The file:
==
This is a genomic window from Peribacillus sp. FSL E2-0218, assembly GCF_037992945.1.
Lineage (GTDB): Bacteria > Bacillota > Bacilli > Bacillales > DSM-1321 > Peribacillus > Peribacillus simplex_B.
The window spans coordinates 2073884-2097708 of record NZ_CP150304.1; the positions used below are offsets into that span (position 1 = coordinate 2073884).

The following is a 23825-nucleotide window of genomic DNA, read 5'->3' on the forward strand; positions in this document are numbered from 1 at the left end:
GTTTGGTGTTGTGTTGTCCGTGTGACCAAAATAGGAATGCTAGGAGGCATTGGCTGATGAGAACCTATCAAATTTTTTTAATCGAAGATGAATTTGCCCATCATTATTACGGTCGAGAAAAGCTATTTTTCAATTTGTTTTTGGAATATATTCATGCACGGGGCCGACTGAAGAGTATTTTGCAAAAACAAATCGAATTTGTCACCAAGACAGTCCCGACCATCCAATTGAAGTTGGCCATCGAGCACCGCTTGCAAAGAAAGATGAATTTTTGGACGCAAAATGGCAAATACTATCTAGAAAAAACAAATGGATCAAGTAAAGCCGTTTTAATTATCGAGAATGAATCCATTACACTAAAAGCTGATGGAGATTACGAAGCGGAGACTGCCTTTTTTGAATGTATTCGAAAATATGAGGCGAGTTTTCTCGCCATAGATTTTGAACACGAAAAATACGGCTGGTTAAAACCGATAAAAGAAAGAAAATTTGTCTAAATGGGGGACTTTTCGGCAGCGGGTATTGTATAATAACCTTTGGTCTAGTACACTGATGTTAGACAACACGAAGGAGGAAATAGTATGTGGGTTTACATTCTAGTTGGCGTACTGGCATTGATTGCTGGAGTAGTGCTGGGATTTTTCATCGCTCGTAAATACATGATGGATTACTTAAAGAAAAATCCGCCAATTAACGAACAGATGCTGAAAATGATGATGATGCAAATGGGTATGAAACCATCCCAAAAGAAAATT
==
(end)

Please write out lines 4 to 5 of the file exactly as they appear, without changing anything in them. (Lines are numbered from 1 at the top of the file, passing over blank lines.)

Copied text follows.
The following is a 23825-nucleotide window of genomic DNA, read 5'->3' on the forward strand; positions in this document are numbered from 1 at the left end:
GTTTGGTGTTGTGTTGTCCGTGTGACCAAAATAGGAATGCTAGGAGGCATTGGCTGATGAGAACCTATCAAATTTTTTTAATCGAAGATGAATTTGCCCATCATTATTACGGTCGAGAAAAGCTATTTTTCAATTTGTTTTTGGAATATATTCATGCACGGGGCCGACTGAAGAGTATTTTGCAAAAACAAATCGAATTTGTCACCAAGACAGTCCCGACCATCCAATTGAAGTTGGCCATCGAGCACCGCTTGCAAAGAAAGATGAATTTTTGGACGCAAAATGGCAAATACTATCTAGAAAAAACAAATGGATCAAGTAAAGCCGTTTTAATTATCGAGAATGAATCCATTACACTAAAAGCTGATGGAGATTACGAAGCGGAGACTGCCTTTTTTGAATGTATTCGAAAATATGAGGCGAGTTTTCTCGCCATAGATTTTGAACACGAAAAATACGGCTGGTTAAAACCGATAAAAGAAAGAAAATTTGTCTAAATGGGGGACTTTTCGGCAGCGGGTATTGTATAATAACCTTTGGTCTAGTACACTGATGTTAGACAACACGAAGGAGGAAATAGTATGTGGGTTTACATTCTAGTTGGCGTACTGGCATTGATTGCTGGAGTAGTGCTGGGATTTTTCATCGCTCGTAAATACATGATGGATTACTTAAAGAAAAATCCGCCAATTAACGAACAGATGCTGAAAATGATGATGATGCAAATGGGTATGAAACCATCCCAAAAGAAAATT